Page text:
Dan Liebman<br>Executive Editor

Dan Liebman
Executive Editor

Anne M. Eberhardt

A Breed Apart

What does is take to operate a Thoroughbred breeding farm in the height of the breeding season? In this issue of The Blood-Horse, we attempt to show you.

On March 16, a group of 16 staffers from various Blood-Horse Publications departments (and two freelance photographers) spent a day at John Sikura's Hill 'n' Dale Farms outside Lexington. Like a similar project in August 2002, when we visited Ellis Park and reported on "A Day in the Life of a Racetrack," this week's magazine explores "A Day in the Life of a Breeding Farm."

Many investors in the Thoroughbred industry know they write checks for board and vet bills, sign contracts for breeding seasons, and watch as horses they bred are sold at public auction. But how many have actually experienced the behind-the-scenes action; to see and feel what it takes to produce a single foal or run a farm on a day-to-day basis?

Manufacturing plants run on shifts; when the shift ends, turn off the assembly line and turn out the lights. A breeding farm is quite different. Foals enter the world at any hour of the day and night; horses must be fed and cared for 365 days a year; constant attention is paramount because a matter of minutes can make the difference when an illness hits.

While visiting with Hill 'n' Dale assistant manager Madelein Basson, she noted how during the entire breeding season, she exists on an average of four hours of sleep a night. During many evenings, her cell phone interrupts her slumber.

Basson does not complain. In her native South Africa, she carried a handgun 24 hours a day, her safety something to really lose sleep over. Today, she marvels at not having to lock her truck, and her love of animals is evident in her actions as well as the beautiful photos she has taken of horses and farm scenes.

Joe Ramsey is a true hands-on farm manager. One minute he is in the breeding shed gathering a dismount sample, the next minute he is assisting as a foal is being administered plasma.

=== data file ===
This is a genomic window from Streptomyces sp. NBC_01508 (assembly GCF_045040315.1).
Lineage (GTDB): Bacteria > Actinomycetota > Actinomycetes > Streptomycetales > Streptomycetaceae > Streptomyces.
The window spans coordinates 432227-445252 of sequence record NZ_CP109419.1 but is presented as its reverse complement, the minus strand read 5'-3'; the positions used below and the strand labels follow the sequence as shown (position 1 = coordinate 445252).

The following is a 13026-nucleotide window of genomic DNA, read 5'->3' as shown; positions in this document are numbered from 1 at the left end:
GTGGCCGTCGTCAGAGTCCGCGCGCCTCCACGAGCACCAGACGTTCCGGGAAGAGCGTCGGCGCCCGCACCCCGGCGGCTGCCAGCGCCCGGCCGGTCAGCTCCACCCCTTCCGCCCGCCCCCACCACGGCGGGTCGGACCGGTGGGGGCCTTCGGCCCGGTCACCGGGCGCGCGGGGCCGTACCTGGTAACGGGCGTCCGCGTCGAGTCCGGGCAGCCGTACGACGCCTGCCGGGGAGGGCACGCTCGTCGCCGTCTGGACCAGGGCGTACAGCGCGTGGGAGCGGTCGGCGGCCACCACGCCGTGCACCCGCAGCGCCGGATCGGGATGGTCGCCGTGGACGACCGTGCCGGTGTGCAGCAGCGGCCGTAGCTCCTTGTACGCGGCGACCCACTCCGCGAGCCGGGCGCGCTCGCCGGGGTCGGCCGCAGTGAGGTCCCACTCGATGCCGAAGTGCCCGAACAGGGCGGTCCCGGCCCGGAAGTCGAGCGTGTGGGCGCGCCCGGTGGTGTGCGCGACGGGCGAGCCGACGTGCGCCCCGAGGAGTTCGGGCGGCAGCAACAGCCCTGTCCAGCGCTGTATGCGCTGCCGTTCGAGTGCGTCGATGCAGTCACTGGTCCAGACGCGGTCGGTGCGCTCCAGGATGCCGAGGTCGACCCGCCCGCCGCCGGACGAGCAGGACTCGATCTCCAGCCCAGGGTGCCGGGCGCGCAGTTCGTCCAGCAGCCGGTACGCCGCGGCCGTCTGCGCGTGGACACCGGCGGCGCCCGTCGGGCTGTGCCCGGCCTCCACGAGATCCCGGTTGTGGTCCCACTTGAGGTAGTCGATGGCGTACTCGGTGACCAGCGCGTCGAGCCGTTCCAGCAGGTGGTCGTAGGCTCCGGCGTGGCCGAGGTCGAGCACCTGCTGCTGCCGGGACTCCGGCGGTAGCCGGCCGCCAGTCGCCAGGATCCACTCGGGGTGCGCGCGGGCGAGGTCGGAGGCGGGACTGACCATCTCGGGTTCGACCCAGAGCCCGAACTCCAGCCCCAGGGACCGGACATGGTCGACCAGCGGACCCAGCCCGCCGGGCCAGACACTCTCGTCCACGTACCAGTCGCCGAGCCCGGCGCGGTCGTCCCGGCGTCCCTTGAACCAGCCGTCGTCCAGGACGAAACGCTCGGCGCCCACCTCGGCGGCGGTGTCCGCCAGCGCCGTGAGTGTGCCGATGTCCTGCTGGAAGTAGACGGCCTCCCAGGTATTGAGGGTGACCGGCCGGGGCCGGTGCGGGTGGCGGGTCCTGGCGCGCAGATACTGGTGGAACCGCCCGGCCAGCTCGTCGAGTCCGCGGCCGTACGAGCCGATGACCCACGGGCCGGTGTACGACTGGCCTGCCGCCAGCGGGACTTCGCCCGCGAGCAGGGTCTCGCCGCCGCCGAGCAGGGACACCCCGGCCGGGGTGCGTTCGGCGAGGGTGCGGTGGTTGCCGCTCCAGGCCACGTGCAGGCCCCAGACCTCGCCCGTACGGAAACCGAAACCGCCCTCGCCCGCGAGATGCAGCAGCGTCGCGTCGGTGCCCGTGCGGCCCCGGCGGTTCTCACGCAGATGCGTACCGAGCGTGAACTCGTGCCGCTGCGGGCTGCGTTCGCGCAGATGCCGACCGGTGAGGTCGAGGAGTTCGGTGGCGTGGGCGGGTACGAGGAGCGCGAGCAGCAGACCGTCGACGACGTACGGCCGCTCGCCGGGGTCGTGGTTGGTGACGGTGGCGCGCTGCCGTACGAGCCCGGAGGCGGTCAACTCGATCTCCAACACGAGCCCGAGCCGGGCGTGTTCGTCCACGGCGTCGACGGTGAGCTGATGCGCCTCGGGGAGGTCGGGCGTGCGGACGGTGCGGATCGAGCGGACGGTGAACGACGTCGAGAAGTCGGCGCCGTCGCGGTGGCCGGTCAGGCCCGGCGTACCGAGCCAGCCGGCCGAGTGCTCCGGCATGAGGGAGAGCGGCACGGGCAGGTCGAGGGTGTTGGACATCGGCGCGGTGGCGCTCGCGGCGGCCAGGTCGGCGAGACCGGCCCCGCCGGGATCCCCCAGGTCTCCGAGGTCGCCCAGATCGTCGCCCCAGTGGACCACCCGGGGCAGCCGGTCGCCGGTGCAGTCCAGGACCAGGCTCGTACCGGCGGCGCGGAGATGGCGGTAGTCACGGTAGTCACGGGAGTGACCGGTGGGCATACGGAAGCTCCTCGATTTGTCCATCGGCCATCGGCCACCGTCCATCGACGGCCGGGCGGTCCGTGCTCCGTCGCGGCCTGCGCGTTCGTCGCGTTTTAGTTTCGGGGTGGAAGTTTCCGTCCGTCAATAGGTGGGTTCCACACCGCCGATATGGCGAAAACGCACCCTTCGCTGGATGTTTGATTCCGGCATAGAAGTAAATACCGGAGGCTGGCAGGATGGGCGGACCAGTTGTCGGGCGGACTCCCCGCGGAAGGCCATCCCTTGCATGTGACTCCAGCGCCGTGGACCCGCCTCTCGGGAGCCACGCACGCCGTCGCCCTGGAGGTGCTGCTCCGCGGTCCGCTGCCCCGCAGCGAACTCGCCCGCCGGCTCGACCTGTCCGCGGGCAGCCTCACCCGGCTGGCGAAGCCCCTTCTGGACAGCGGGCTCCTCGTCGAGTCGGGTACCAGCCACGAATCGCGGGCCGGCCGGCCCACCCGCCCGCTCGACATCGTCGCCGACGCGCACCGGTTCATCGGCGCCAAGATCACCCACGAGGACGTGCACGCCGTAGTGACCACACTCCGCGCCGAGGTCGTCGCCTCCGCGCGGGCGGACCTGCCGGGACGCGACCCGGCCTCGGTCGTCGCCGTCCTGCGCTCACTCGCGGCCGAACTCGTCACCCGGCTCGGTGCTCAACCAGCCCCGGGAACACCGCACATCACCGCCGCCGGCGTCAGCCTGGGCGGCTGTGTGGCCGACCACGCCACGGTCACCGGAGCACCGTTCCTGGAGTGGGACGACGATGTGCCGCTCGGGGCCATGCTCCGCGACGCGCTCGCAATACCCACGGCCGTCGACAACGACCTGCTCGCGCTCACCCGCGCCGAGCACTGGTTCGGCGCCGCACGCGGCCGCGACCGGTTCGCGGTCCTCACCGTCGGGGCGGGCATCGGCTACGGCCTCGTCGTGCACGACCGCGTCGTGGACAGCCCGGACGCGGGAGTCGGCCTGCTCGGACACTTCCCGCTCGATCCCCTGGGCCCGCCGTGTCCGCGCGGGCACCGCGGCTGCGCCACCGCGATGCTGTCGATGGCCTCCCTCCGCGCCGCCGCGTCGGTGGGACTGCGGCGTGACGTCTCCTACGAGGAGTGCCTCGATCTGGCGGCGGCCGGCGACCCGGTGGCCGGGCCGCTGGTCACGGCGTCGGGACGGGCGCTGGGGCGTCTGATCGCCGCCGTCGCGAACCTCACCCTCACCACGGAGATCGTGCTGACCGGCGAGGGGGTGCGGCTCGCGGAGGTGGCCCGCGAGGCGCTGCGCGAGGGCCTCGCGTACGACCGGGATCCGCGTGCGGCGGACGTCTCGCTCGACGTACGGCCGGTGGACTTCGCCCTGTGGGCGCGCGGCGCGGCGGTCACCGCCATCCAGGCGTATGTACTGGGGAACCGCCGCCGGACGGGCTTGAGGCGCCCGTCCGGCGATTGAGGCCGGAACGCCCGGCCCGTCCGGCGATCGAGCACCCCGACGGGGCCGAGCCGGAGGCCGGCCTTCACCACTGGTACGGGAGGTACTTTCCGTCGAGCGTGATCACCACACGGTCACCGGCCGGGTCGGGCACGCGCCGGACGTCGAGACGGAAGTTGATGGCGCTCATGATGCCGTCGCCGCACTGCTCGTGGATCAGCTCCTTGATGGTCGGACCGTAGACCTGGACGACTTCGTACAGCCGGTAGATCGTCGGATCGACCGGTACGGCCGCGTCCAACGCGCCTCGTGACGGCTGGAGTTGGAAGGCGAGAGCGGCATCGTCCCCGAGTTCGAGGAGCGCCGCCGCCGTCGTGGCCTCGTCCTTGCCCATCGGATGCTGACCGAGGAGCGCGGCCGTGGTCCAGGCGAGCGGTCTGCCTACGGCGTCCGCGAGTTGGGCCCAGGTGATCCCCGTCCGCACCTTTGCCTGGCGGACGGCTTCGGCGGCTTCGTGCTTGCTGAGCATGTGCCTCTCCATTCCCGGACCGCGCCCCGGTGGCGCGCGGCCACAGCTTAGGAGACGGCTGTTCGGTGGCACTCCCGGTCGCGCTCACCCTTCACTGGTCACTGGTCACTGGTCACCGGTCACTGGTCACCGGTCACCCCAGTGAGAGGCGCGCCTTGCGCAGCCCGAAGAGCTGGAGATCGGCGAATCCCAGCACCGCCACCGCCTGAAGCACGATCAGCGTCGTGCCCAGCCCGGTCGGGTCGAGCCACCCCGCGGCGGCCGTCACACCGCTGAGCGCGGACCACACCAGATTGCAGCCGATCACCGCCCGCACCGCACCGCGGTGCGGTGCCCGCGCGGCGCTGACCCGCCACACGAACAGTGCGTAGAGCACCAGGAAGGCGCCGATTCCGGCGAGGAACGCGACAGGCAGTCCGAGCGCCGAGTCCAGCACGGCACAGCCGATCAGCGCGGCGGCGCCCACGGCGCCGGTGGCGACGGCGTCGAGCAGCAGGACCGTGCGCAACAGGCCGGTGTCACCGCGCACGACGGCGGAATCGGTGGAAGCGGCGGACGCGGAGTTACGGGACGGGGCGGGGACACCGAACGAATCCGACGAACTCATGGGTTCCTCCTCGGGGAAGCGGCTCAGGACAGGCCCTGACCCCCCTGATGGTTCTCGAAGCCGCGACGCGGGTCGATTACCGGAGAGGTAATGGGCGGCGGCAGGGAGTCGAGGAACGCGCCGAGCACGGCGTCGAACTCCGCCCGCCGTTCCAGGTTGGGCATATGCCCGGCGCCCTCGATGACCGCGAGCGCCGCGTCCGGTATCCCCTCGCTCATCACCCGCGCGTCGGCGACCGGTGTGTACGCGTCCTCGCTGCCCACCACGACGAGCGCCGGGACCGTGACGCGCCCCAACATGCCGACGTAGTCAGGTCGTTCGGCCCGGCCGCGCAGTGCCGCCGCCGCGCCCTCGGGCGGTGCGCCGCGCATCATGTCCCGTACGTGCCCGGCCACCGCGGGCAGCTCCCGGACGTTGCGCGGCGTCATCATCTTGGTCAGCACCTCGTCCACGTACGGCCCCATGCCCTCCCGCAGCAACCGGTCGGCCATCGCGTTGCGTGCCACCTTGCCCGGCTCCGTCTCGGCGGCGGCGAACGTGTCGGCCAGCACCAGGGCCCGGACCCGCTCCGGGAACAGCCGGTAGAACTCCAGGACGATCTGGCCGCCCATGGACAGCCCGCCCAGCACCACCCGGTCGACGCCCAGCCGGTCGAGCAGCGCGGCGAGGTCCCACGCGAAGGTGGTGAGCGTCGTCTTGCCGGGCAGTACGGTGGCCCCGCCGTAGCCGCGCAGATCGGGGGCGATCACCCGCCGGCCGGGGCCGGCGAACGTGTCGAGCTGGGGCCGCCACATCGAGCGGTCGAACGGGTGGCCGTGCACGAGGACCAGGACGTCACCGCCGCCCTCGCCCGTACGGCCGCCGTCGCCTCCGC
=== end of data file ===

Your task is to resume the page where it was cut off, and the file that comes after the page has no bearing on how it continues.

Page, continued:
Boots, a twitch, and handlers everywhere. The breeding shed runs like clockwork, but it takes an extraordinary amount of work to make it so. Four breeding sessions are held this day.

The grand old man, Theatrical, has a limited book, but when he stomps toward the breeding shed, get out of the way. He is ready to do his business. Freshman stallion Medaglia d'Oro is in high demand. Through 11 days of March, he had already covered 72 mares. In the farm office, Lori Chappell constantly updates the numbers for all the stallions on a huge dry-erase board.

Workers' nationalities are numerous, as they are at many farms. It is interesting at Hill 'n' Dale to hear stallion manager Aidan O'Meara speaking Spanish with an Irish accent. Farm owners and managers in Central Kentucky--and many other areas across the country--are dependent on Hispanic laborers. At Hill 'n' Dale it is easy to see why. They are conscientious, hard working, and excellent in animal husbandry.

John Sikura has invested heavily in his farm, and accomplished much in a few years. Like all farm owners, it is his horses, and those of his clients, that will write the story of his farm. Will it be a success story? If the stallions and mares produce stakes winners, and the consignments do well at auction, then it will be.

But it is the people at Hill 'n' Dale and every other Thoroughbred farm around the globe who truly understand what a day in the life of a breeding farm entails. They live it. They breathe it. They make this industry happen.